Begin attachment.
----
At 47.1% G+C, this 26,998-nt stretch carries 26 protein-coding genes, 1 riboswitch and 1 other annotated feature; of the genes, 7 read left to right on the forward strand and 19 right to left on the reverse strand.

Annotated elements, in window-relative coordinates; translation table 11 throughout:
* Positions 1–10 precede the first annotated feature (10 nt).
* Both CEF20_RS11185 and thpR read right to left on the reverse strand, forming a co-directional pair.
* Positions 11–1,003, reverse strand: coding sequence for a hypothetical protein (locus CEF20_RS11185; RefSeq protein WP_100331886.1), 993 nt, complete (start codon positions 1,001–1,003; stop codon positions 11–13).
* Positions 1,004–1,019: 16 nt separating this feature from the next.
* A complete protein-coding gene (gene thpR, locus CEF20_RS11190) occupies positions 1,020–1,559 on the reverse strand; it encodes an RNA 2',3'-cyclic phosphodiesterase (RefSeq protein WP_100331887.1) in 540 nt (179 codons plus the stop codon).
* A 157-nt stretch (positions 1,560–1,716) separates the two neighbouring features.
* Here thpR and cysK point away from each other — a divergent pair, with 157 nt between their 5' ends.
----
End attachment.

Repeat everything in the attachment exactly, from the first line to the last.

At 47.1% G+C, this 26,998-nt stretch carries 26 protein-coding genes, 1 riboswitch and 1 other annotated feature; of the genes, 7 read left to right on the forward strand and 19 right to left on the reverse strand.

Annotated elements, in window-relative coordinates; translation table 11 throughout:
* Positions 1–10 precede the first annotated feature (10 nt).
* Both CEF20_RS11185 and thpR read right to left on the reverse strand, forming a co-directional pair.
* Positions 11–1,003, reverse strand: coding sequence for a hypothetical protein (locus CEF20_RS11185; RefSeq protein WP_100331886.1), 993 nt, complete (start codon positions 1,001–1,003; stop codon positions 11–13).
* Positions 1,004–1,019: 16 nt separating this feature from the next.
* A complete protein-coding gene (gene thpR, locus CEF20_RS11190) occupies positions 1,020–1,559 on the reverse strand; it encodes an RNA 2',3'-cyclic phosphodiesterase (RefSeq protein WP_100331887.1) in 540 nt (179 codons plus the stop codon).
* A 157-nt stretch (positions 1,560–1,716) separates the two neighbouring features.
* Here thpR and cysK point away from each other — a divergent pair, with 157 nt between their 5' ends.